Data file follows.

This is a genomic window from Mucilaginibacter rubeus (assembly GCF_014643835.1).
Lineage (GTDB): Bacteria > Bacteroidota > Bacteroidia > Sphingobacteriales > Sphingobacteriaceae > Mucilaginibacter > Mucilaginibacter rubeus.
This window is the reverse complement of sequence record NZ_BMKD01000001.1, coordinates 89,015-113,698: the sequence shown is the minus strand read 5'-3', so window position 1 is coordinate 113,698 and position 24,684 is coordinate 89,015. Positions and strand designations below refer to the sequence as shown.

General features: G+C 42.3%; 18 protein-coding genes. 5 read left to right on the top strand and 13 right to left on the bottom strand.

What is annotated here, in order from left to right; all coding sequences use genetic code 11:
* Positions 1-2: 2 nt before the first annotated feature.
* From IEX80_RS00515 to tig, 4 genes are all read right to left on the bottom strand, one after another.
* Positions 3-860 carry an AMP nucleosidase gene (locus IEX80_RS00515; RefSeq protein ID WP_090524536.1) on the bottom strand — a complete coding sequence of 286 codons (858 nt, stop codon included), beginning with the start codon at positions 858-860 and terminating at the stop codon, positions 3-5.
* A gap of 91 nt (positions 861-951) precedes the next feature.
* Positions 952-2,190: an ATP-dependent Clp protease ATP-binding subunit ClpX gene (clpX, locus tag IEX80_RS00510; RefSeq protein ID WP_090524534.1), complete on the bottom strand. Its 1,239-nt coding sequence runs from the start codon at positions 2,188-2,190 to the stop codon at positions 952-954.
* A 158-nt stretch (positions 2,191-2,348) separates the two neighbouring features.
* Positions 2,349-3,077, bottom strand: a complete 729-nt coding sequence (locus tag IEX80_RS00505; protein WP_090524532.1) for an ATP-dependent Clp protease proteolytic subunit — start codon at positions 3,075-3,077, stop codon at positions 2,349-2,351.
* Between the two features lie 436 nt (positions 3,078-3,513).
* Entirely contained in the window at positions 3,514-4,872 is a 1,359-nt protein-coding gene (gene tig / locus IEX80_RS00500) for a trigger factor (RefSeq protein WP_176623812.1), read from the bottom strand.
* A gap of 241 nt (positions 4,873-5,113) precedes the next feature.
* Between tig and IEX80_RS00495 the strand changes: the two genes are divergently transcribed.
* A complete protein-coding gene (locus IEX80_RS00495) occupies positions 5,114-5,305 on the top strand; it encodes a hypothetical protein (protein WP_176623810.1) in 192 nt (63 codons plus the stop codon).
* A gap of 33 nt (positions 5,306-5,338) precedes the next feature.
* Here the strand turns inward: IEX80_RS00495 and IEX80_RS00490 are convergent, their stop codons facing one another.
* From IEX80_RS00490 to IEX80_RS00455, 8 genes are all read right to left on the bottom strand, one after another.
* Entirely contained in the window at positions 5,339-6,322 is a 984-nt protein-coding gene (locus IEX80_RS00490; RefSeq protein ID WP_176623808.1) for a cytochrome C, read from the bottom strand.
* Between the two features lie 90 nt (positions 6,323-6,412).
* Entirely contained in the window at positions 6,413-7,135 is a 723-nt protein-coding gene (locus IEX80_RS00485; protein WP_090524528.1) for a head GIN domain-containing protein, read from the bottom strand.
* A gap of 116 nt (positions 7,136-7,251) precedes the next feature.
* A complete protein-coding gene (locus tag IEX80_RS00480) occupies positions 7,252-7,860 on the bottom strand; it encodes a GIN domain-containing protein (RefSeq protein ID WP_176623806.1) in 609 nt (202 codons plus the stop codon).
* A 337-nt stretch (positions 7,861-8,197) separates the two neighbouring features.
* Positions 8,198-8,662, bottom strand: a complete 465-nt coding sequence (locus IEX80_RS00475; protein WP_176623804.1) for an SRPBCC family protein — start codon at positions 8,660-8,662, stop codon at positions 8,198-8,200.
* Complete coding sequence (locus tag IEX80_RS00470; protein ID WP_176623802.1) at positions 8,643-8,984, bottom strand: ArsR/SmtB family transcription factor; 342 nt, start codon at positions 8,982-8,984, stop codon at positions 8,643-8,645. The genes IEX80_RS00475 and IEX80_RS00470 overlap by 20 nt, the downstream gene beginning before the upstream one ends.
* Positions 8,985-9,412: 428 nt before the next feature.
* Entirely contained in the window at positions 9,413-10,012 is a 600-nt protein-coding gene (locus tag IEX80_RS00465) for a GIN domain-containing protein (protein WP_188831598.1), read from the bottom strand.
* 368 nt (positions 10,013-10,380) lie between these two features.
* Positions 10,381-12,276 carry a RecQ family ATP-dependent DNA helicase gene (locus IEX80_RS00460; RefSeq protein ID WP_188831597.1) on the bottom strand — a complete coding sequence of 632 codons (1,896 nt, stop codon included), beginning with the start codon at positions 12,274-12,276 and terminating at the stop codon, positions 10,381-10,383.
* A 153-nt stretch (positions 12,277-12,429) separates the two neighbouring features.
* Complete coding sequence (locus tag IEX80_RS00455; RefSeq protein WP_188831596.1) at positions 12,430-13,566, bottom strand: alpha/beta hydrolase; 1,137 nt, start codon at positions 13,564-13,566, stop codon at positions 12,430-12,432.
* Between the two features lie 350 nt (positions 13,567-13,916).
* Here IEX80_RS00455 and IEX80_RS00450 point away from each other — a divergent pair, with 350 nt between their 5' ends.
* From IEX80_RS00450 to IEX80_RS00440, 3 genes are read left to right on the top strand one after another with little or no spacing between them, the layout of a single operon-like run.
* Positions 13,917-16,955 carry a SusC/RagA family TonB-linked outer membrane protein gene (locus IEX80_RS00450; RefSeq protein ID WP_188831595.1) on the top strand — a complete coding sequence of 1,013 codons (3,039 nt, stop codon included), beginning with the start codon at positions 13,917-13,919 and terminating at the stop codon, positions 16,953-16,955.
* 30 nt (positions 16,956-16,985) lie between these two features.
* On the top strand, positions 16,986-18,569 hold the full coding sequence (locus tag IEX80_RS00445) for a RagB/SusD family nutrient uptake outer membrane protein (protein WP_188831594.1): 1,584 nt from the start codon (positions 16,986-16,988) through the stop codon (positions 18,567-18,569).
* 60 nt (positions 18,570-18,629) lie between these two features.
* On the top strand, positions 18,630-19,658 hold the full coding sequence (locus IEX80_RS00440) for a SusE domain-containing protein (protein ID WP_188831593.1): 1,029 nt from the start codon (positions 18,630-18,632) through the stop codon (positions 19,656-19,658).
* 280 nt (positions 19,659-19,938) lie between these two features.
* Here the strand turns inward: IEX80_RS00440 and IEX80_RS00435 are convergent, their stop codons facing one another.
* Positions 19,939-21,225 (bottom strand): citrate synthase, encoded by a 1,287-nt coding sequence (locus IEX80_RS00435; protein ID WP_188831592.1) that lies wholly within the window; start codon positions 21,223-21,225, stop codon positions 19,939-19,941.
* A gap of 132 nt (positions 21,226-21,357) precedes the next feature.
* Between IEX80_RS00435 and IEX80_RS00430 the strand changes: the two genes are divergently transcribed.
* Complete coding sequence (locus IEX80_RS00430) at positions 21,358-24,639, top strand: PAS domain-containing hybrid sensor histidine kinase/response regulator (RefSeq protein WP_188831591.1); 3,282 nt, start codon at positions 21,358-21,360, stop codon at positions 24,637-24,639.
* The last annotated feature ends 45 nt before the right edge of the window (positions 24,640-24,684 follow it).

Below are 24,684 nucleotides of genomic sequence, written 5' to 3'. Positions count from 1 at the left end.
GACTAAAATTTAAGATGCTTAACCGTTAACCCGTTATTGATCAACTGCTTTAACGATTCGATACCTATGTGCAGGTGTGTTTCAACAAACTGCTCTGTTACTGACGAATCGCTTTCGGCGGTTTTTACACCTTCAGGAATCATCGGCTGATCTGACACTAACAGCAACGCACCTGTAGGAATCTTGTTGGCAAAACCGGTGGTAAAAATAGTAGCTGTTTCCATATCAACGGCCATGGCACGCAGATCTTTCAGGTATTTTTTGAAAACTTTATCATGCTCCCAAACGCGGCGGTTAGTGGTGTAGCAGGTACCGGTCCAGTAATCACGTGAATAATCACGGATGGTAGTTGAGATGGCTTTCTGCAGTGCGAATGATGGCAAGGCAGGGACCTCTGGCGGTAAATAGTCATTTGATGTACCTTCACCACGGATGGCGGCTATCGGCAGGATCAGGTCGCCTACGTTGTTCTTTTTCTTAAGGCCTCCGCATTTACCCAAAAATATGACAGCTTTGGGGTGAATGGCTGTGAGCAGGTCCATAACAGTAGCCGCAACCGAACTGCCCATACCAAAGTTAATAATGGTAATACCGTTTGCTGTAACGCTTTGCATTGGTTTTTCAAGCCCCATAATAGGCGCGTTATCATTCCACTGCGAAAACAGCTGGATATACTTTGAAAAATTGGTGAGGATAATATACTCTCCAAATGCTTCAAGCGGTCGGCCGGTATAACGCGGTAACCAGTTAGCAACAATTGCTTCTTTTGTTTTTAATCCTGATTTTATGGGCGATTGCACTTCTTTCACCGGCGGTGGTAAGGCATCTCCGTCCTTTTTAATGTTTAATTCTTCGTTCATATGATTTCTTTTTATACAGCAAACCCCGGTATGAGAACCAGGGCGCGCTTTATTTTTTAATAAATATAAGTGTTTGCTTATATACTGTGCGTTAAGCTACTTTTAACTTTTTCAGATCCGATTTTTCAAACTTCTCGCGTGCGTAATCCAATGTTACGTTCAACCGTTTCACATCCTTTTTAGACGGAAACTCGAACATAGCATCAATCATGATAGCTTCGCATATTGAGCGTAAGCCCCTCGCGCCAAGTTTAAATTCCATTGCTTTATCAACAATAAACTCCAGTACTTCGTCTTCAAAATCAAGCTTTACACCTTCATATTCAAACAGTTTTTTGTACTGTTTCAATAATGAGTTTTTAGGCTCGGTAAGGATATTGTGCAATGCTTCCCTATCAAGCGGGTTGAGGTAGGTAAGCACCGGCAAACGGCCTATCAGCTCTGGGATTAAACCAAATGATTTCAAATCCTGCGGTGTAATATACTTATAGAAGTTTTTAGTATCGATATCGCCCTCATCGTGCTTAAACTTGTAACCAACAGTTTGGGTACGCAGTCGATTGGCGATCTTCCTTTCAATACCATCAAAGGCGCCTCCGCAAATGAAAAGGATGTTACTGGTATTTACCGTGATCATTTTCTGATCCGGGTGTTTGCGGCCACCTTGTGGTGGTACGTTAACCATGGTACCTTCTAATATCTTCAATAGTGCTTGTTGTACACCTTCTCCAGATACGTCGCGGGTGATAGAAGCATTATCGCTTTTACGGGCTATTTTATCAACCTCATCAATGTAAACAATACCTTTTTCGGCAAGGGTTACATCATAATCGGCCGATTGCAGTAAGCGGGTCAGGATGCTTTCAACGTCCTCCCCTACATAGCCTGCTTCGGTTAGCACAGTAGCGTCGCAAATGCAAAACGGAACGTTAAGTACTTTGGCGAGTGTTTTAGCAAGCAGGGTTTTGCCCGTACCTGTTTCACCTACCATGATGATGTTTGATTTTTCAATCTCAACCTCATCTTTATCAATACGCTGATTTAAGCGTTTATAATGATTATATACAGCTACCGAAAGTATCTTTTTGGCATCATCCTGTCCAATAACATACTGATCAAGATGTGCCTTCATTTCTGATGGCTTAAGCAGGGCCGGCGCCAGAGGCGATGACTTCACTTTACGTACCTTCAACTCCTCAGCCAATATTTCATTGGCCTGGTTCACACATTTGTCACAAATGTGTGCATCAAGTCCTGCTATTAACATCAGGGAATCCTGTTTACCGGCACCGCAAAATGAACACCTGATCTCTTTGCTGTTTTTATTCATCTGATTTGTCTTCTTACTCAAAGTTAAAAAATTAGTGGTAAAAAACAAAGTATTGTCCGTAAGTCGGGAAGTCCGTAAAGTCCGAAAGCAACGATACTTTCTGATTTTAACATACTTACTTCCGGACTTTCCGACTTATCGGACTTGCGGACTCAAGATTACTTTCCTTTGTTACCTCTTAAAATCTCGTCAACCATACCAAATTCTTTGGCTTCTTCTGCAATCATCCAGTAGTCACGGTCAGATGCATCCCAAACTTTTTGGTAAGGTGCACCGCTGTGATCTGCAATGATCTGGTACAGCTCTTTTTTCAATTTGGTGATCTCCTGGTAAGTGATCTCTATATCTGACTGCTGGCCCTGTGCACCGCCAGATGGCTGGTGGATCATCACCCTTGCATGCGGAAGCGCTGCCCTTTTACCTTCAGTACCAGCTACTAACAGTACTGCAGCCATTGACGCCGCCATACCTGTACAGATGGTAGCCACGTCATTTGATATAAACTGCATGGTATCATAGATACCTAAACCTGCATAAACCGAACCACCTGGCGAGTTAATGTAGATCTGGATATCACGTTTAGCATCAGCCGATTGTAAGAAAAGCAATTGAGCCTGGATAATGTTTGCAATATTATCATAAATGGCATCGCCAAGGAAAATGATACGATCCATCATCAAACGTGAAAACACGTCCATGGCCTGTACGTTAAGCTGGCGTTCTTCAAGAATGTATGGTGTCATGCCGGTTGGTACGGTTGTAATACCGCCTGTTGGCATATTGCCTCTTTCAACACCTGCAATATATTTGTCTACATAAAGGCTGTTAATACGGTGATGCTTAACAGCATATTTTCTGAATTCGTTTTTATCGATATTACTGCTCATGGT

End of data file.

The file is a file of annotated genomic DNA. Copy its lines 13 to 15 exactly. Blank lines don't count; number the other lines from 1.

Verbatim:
* Between the two features lie 436 nt (positions 3,078-3,513).
* Entirely contained in the window at positions 3,514-4,872 is a 1,359-nt protein-coding gene (gene tig / locus IEX80_RS00500) for a trigger factor (RefSeq protein WP_176623812.1), read from the bottom strand.
* A gap of 241 nt (positions 4,873-5,113) precedes the next feature.